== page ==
Air/Ground Communications

In very broad terms, the operations of the Gufunes Communications Centre can be divided into two main areas. Communications with aircraft in flight (Aeronautical Mobile Service [AMS]) and operation of an AFTN/CIDIN message switch (Aeronautical Fixed Service [AFS]). The AFTN/CIDIN switch forms part of the international aviation-related message distribution system. The switch in Gufunes is connected to comparable switches in London, Norway, Canada and Greenland. In Iceland it is connected to the Area Control Centre, Keflavik Airport and various aircraft operators‘ facilities. Operational management of the system is in the hands of a watch officer in Gufunes with technical support provided by the Air Navigation Division.

Compared to the air/ground operation, that part of the Communication Centre which handles to air/ground communications is much more extensive and requires more manpower, oceanic procedures being predicated on the delegation of communications to specialized radio operators. The radio operator thus acts as an intermediary between the controller and air crew. The information exchanged includes:

  • Position reports at cleared reporting points
  • Pilot requests for changes in altitude, speed or route Air traffic control clearances from the area control centre
  • Weather information to and from pilots
  • Information provided to Airline OperationsCentres (AOCs)

The Communications Centre in Gufunes provides services 24 hours a day on HF and VHF GP frequencies. The Centre has a total of eight working positions to handle air/ground comm-unications.

The HF service is provided on three frequency groups:

Frequency group B
kHz
Frequency group C
kHz
Frequency group D
kHz
2899 2872 2971
5616 5649 4675
8864 8879 8891
13291 13306 11279
17946 17946 17946

Generally pilots prefer to communicate on VHF frequencies rather than on HF frequencies. The reason being that listening conditions are much better on VHF connections. However, the range of VHF connections is only a fraction of what is offered by HF connections. The range of VHF connections is limited to a little more than line of sight. It is therefore important to position the equipment as high up as possible to increase range. It is common for VHF connections to have a range of approximately 250 nautical miles. The geographical position of Iceland provides a certain uniqueness because by installing VHF equipment in Iceland, in the Faroe Islands and in Greenland, the Communications Centre in Gufunes can offer a continuous VHF service area over the North Atlantic. VHF GP service is provided on three frequencies: 126.55 MHz, 127.85 MHz and 129.75 MHz. In Iceland, VHF equipment is located on Gagnheiði, Háfell, Háöxl, Þorbjörn and Þverfjall. In the Faroe Islands, equipment is located on Fugley, and in Greenland, there is equipment in the Dye One and Dye Four stations. HF transmitter equipment is located in Grindavík and at Bessastaðir in West Húnaþing, and receivers are located in Þverholt in Borgarfjörður, at Garðskagaviti, and on the west coast of Norway. Furthermore, there is one transmitter and receiver in Söndreström on the west coast of Greenland. Each year, approximately 500.000 messages from the Centre are dispatched, and of those messages, 65% are on VHF frequencies.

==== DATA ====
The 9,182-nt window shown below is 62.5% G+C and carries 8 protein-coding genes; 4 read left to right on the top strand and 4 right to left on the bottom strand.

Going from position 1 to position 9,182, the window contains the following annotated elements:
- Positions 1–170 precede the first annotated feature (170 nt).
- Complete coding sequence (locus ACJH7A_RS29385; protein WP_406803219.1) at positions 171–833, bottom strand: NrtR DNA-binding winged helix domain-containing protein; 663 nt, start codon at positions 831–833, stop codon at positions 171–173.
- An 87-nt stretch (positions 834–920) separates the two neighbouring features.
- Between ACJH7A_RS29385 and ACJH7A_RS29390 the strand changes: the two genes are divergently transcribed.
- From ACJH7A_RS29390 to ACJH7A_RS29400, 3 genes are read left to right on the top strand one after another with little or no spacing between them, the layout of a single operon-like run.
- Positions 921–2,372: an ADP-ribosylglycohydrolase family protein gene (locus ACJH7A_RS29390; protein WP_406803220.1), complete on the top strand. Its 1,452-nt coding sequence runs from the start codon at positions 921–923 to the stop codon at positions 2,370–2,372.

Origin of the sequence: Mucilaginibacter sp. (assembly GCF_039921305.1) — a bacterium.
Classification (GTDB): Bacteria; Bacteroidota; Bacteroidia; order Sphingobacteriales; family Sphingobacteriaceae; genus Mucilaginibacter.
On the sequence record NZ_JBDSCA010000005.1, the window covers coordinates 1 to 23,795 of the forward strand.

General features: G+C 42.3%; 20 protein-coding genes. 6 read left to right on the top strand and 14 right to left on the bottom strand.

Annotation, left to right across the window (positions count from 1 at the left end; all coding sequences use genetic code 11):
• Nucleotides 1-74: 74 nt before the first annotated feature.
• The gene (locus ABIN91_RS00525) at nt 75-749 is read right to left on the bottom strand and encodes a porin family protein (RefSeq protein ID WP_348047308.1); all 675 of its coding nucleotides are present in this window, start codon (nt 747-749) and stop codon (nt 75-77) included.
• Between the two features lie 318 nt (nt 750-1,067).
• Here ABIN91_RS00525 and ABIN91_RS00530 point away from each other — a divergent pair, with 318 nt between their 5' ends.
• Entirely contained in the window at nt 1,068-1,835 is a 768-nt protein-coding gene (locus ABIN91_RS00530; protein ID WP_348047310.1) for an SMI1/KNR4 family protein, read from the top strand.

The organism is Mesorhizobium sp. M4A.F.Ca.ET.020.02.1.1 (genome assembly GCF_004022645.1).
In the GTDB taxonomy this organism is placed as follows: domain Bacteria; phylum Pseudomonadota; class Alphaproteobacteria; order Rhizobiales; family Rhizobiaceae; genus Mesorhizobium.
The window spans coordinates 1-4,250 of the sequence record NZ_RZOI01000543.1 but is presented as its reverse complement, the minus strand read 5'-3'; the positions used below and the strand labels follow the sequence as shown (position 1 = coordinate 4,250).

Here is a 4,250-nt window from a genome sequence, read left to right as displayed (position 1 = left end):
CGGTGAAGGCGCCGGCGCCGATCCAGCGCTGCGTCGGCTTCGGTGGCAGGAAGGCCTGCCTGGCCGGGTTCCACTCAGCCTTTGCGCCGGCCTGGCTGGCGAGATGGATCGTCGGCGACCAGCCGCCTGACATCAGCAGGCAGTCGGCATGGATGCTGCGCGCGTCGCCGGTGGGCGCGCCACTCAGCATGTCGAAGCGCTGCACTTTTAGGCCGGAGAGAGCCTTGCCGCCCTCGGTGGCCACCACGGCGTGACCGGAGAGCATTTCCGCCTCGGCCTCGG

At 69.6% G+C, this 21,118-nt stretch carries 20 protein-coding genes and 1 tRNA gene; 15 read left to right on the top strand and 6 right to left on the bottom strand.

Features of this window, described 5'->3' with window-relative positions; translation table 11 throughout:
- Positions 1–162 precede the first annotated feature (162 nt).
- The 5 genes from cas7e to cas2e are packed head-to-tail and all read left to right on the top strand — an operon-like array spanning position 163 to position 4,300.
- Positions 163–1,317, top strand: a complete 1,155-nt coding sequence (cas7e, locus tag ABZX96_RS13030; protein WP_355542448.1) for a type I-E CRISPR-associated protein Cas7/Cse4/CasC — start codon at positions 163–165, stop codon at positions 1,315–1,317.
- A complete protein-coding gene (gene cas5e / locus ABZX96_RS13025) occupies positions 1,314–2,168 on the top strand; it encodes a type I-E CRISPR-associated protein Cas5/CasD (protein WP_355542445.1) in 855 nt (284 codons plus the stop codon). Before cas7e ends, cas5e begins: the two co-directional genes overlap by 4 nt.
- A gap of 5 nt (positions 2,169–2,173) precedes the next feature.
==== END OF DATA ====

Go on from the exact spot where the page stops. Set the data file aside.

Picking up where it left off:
Another part of the operations of the Gufunes Communications Centre is data communications with airplanes. In collaboration with the American communications company ARINC, equipment for data communications with airplanes on both HF and VHF frequencies is operated from Gufunes. In Grindavík, there are HF transmitters for this use and a receiver is located in Þverholt. Equipment for data communications on VHF frequencies is located on Háfell and Þorbjörn in Iceland, on Spáafell in the Faroe Islands, and in three places in Greenland, DYE One, DYE Four, and TOP775. With these locations, a zone with a continuous service area is provided over the North Atlantic on VHF frequencies, but outside that area, HF services are provided. Data communications with airplanes are continually increasing, both where airlines are receiving information from their own airplanes, and also, communications between airplanes and area control centres are increasingly moving over to data communications.

It is clear that the extent of radiotelephony communications with airplanes will decrease in the coming years. Today, these services are provided from six stations located in Ireland, Canada, the United States, Portugal, and Norway, in addition to Iceland. It is certain that these stations will decrease in number in the coming years. Approximately 50% of the traffic which travels through the Reykjavik control area today uses data communications. However, the increase in traffic which uses data communications will in part be offset by the overall increase in air traffic which is forecast for the coming years. Within Isavia, preparation has been underway for this change in operations structure. The stations in Gufunes and in Ballygirreen in Ireland have an agreement on interoperation. The Ballygirreen Radio Station provides communications services in the British/Irish control area (Shanwick) which lies south of the Reykjavik control area. The idea behind the collaboration is that instead of dividing the traffic between the stations according to the edges of the control areas, the traffic is divided so that traffic peaks at each station are minimised, that is, the work load is evenly distributed between them. In this way, the services can be improved and future expenditure lowered. At the same time, the stations serve as alternative stations for each other which lowers start-up costs and operating costs because a new alternative station will not have to be built.

Approximately 40 flight information officers, divided into 5 shift teams, work in the Communications Centre.

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